Some years later, Mrs. Probasco, to show her appreciation for what I had done for Ingersoll, sent me, as a gift, the original manuscript in Ingersoll's characteristic handwriting, of his lectures "Which Way," magnificently bound in genuine leather, with the title stamped in gold. It is now one of my prized possessions. With the manuscript came a letter, which I consider both a privilege and a compliment to quote here. I was both proud and honored to receive such a gift, and such a letter, from the daughter of the man who was responsible for my mental emancipation.
Here is the text of the letter:
|You know, I think, how I prize every word written by my dear father
so now you will know how deeply I appreciate what you have done to honor
his name when I give you this manuscript.
With every good wish, I am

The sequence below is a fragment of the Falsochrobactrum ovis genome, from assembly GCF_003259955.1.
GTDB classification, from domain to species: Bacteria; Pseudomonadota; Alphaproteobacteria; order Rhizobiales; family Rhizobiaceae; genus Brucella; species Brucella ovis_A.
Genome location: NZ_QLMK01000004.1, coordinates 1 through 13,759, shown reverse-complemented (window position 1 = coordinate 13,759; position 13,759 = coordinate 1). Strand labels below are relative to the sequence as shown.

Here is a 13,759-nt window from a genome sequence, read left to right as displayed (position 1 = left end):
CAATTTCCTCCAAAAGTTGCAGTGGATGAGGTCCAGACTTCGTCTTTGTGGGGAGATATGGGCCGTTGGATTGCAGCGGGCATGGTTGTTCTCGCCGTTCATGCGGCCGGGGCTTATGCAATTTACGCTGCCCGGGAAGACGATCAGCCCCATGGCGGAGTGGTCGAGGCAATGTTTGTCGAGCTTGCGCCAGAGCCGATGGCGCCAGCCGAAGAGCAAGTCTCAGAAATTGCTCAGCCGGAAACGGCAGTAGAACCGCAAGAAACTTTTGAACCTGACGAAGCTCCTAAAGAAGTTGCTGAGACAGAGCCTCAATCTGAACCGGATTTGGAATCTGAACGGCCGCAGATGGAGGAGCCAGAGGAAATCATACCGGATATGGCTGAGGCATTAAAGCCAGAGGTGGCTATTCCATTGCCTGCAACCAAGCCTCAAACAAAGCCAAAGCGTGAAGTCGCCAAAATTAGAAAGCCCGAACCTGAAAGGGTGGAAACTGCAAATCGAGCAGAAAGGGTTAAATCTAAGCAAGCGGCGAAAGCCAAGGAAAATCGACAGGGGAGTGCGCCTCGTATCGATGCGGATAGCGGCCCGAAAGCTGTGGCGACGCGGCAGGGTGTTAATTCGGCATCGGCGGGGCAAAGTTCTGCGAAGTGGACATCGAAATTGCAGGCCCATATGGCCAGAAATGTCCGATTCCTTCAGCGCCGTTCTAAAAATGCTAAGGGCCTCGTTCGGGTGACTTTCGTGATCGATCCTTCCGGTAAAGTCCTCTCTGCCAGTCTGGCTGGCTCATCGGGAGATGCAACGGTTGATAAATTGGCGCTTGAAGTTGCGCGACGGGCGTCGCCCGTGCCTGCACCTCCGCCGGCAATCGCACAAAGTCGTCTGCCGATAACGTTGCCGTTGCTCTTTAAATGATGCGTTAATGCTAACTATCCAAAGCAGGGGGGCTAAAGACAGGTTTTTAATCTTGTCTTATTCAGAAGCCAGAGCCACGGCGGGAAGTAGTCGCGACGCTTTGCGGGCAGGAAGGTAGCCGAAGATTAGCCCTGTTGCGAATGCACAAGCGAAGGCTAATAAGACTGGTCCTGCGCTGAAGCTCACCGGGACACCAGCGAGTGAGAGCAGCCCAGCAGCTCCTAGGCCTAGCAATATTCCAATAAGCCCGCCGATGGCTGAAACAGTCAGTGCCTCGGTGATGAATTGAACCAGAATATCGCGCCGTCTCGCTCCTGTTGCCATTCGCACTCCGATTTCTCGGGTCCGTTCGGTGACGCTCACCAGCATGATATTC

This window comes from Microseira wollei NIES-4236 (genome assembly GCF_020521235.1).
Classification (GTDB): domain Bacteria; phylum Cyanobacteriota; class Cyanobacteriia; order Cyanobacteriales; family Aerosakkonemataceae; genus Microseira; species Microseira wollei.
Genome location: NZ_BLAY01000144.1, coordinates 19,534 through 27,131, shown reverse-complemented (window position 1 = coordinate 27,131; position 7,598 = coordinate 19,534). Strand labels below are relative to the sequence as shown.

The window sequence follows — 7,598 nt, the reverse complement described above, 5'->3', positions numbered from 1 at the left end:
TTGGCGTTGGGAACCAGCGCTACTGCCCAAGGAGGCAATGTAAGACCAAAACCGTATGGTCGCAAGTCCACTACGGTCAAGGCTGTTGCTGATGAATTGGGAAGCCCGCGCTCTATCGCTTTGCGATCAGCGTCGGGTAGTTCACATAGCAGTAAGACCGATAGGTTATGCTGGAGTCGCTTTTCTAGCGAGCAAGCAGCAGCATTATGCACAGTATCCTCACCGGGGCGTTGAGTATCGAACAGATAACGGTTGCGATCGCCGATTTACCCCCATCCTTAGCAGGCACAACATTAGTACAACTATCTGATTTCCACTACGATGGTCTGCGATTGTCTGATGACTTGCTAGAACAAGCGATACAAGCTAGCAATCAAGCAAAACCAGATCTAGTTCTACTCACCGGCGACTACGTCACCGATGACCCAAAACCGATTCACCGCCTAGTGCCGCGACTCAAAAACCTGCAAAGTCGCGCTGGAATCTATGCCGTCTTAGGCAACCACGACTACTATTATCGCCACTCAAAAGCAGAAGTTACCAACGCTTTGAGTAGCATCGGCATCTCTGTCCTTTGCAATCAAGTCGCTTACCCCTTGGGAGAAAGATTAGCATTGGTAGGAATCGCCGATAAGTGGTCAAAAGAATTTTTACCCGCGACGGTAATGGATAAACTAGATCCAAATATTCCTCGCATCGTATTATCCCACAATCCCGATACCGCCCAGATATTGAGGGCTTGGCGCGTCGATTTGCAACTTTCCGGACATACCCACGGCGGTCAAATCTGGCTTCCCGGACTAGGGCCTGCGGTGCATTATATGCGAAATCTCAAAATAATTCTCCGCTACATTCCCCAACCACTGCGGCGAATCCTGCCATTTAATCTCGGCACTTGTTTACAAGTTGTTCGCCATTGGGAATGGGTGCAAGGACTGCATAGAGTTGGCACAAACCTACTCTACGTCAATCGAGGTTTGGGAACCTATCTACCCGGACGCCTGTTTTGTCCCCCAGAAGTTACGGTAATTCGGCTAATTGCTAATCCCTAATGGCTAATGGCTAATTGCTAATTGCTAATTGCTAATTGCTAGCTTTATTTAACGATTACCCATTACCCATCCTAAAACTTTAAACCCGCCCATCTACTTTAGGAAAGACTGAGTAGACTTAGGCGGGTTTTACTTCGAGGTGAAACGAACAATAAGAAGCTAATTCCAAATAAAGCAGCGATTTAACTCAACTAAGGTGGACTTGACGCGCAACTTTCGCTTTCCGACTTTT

May 12, 1934"
I wish that Maud Ingersoll Probasco was here that I might ask her approval of this book. Since that cannot be, I am asking you for your approval, firmly believing that no person can read the eloquent words and majestic thoughts of Robert G. Ingersoll without being the better for it.
For myself, I would have considered it one of the great losses of life, to have died, without having read Ingersoll.
Purdys, New York
August 11th, in the one hundred
and twenty-fourth year of the birth
of Ingersoll the Magnificent.